The Straw Hat and Education

from the Parish Magazine August 1960

Straw plaiting in St Albans in 1853
Illustrated London News
Straw plaiter born c 1770
Display of samples of straw plait
LHS archives, 011930
Display of straw splitters
LHS archives, 011930

During the eighteenth and nineteenth centuries pressure was brought to bear upon the clergy to undertake the education of children in their parishes. The South Midlands, including Hertfordshire, was regarded as especially backward in this matter. It is rather startling to note how large a proportion of persons in Harpenden in the eighteenth century could not sign their name.

In 1742, besides the churchwardens, nine persons were present at the Easter Vestry meeting. These would be persons of intelligence and parishioners interested in the management of church affairs.  Four of the nine were not able to sign their names and placed a cross instead of their signature.

Dickens at Rothamsted

When in 1859 Charles Dickens visited Rothamsted he observed: “Very few (members of the farm workers’ club) could write their names; all who could not pleaded that they could not, more or less sorrowfully, and always with a shake of the head, and in a lower voice than their usual speaking voice. Crosses could be made standing; signatures must be sat down to. There was no exception to this rule.”   (“Charles Dickens visits Rothamsted”  Records of the Rothamsted Staff Harpenden 1931 p12). Where a home industry like straw plait or lace making turned child labour into profit education had naturally suffered.

In 1717 the village of Harpenden is mentioned in a petition to Parliament as a place where straw plait was made and in 1725 Defoe in his Tour through England and Wales notes that the manufacture of straw hats “spreads itself from Hertfordshire into this county” (Bedfordshire). Later, during the Napoleonic War the supply of fine straw plait from Italy was cut off, but changes in the technique of plaiting by the use of a patent straw splitter, a plait more comparable to the Italian product, increased the work at home.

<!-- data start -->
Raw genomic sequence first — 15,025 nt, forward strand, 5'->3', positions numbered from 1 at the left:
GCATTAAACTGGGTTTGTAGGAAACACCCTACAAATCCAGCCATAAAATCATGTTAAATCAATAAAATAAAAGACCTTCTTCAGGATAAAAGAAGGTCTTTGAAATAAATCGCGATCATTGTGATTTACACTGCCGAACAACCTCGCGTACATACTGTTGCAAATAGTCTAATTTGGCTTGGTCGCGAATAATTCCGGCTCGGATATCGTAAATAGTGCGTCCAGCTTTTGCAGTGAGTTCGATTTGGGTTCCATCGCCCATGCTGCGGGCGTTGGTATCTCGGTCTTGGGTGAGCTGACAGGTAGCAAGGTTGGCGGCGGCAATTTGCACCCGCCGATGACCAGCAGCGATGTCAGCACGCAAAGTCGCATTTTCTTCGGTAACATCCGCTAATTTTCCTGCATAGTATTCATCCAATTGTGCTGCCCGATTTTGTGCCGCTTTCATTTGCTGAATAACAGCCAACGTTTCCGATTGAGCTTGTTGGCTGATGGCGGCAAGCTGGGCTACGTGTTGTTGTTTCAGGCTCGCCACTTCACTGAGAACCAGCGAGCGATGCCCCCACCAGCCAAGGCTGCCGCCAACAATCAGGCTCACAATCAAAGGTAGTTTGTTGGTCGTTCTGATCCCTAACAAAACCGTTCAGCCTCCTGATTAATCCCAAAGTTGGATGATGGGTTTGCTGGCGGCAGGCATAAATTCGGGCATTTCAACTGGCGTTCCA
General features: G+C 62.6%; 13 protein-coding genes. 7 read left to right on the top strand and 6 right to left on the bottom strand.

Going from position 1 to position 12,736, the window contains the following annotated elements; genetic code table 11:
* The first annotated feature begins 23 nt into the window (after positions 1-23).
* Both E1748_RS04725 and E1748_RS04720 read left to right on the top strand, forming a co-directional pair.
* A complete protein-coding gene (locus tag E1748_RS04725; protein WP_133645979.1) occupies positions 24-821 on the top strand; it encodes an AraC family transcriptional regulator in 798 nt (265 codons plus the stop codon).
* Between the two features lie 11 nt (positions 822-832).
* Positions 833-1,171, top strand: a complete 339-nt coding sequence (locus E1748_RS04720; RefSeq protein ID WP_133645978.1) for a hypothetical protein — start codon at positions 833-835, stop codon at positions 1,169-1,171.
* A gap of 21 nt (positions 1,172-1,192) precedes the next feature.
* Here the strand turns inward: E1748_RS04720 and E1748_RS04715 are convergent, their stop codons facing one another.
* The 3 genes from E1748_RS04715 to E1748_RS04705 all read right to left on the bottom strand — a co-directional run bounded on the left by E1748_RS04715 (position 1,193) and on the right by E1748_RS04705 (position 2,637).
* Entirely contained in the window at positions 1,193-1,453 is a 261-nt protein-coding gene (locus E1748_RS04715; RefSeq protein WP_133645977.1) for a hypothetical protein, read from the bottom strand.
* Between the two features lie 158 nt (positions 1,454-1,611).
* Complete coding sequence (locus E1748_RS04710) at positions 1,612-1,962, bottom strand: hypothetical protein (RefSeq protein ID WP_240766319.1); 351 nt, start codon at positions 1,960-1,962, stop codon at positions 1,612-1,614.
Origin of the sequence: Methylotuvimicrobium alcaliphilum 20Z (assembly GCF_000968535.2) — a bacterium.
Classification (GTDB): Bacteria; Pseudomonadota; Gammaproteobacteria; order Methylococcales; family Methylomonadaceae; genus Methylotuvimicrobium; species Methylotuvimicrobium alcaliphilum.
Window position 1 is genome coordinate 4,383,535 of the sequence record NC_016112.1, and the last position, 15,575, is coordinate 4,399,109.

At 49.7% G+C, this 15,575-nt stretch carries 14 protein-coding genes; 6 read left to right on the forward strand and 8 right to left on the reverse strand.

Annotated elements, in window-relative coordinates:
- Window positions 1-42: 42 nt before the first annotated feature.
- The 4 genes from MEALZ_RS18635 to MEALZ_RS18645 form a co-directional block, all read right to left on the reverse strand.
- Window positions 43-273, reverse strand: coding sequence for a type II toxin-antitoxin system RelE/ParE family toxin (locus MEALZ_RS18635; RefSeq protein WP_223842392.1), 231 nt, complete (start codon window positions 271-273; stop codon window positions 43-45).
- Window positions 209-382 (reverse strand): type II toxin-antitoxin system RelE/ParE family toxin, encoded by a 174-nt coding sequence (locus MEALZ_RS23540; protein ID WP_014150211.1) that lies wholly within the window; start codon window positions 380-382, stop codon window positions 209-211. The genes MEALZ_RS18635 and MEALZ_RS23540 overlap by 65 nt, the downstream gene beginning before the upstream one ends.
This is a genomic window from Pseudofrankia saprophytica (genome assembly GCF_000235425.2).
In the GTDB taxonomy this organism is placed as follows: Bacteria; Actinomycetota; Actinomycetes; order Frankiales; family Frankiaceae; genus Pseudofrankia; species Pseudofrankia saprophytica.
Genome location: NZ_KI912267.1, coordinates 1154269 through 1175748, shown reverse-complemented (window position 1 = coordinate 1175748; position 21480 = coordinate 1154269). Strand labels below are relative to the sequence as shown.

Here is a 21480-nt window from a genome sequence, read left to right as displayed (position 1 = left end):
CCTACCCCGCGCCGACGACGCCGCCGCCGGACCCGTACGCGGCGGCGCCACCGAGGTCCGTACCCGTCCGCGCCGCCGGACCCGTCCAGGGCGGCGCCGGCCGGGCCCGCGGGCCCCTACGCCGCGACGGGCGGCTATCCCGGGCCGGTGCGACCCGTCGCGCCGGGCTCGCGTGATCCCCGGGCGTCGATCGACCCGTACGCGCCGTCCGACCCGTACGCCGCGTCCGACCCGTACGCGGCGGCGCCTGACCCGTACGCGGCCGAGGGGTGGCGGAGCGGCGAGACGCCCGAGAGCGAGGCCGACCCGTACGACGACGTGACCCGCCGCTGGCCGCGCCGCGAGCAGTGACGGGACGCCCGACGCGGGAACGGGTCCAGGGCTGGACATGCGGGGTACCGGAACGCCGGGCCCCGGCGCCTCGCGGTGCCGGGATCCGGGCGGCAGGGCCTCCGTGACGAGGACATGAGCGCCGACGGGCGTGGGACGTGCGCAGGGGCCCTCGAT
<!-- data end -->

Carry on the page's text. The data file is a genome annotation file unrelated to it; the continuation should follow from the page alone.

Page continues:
Plait Schools – work as you learn (a little)

Since straw plaiting had become a profitable occupation for children, Plait Schools were opened in many villages in the South Midlands and East Anglia. Around St Albans, Redbourn, Harpenden and Luton, straw of a suitable quality was grown and farmers were anxious to supply it in a condition ready to plait as an addition to the profits of the harvest.

Likewise, parents readily sent their offsprings to Plait Schools, where for the payment of twopence a week boys and girls did straw plait. Their mothers taught them to plait before they went to the school and the women who kept the school merely supervised the work. This suited the domestic economy because, while the children were engaged at the Plait School, mother could continue sewing hats at home.All this added to the much needed weekly income. The Overseers of the Poor encouraged these activities, so that the Poor Rate might be kept low.

To justify the term school, “reading” was superficially taught at the Plait School for a short period each day. Occasionally someone interested in children volunteered to read to them whilst they plaited. The clergy were also encouraged to interest themselves in these schools because an opportunity might occur to become better acquainted with the children who regularly attended.

Harpenden’s plait schools

There were many plait schools in Harpenden. In Bowling Alley there was one for girls only. “It was a little low thatched affair” wrote Mr Edwin Grey, “the front door opening direct from the lane into the front room: this same room also served for a schoolroom.  One had to take a step down into the room, the said step being inside so that one had to take care when entering the house or one might miss the step and fall head first in.” (Cottage life in a Hertfordshire Village.)

At Kinsbourne Green Mrs Farr had another Plait School, but perhaps the best known school was kept by Betsy Crane, situated in Straker’s Lane, now Station Road near the present Post Office.  Of this Plait School, Mr Edwin Grey wrote: “I had to stand by Betsy’s knee whilst, with her assistance, I spelt letter by letter one or two easy words from a big book; of the plaiting lesson I remember nothing…  The first thing to be done was Testament reading, each scholar reading or floundering through a verse and then handing on the book to the next boy or girl.”

The exact site of Mrs Bruton’s establishment is difficult to find.  From Miss Vaughan’s valuable pamphlet on Harpenden it appears that the school faced east in the low cottages which form a continuation of Leyton Road. On the other hand, some informants believe that Mrs Bruton’s school was held in the building on the east side of the churchyard where there is now a shop and on the south wall of the gable end the date 1779 is picked out in black-headed bricks. Here Mrs Bruton conducted the school and for about a quarter of an hour each day she taught the children to read the Bible. But these lessons were entirely superficial.